It is entirely possible that author Jamie Gates has found inspiration through God and that she has a tale to tell of her journey to redemption or salvation or just living a fulfilled life. But if that tale is in her mind or heart, as her book’s back cover notes, it is nowhere to be found in the pages of Gracefully Design.
In fact, it is not clear what she had hoped to do with her first book, even though the cover notes call her effort “a book of hope” that “outlines the journey of a very shy, quiet girl who shows that God is always with her.”
Instead, Gates has penned (in very large font) an odd listing of family names, occasional outings and trips, family events, and church sermon notes, complete with addresses and phone numbers of most everyone she mentions. The recitations — all devoid of discernible purpose — seem to belong more in a Daytimer than a memoir. It doesn’t even rise to diary status because there is no emotion attached.
Gates starts the book by writing that she, her daughter and an aunt take a trip to Atlanta. She includes notations of where they stayed (Drury Inn & Suites) and the name of the bus driver (“Mr. Davis”). She randomly mentions that it is the summer Gabby Douglas won Olympic Gold and that billboards advertised Whitney Houston’s upcoming movie Sparkle and that her sister wanted her to read the book The Help.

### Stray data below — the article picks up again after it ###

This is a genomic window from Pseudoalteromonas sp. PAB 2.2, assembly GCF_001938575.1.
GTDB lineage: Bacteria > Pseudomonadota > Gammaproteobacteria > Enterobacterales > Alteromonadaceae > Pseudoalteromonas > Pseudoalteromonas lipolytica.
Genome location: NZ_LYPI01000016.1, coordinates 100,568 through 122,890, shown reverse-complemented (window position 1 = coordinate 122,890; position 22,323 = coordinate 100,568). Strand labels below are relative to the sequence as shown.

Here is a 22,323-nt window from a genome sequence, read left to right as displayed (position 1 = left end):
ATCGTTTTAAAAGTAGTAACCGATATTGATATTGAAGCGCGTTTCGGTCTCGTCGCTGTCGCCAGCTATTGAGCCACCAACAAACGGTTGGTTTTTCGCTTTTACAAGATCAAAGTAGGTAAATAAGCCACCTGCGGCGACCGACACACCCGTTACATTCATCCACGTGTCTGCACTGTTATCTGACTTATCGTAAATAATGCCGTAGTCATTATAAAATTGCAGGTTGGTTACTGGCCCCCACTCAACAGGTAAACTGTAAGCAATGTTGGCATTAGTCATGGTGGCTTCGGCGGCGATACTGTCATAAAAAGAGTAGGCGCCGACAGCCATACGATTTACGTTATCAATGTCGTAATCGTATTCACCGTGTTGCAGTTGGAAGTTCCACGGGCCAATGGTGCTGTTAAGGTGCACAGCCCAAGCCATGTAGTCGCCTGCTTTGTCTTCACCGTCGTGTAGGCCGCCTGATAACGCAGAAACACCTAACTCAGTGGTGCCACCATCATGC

All of this cataloging leads readers to assume there surely must be more going on than appears. Maybe it is all some kind of device to get to a deeper meaning, reminiscent of the letters to God in The Color Purple. ”But at the end of 39 pages the point is never reached; The “and then” never arrives. Perhaps Gates does have a story to tell. But there is no story here.
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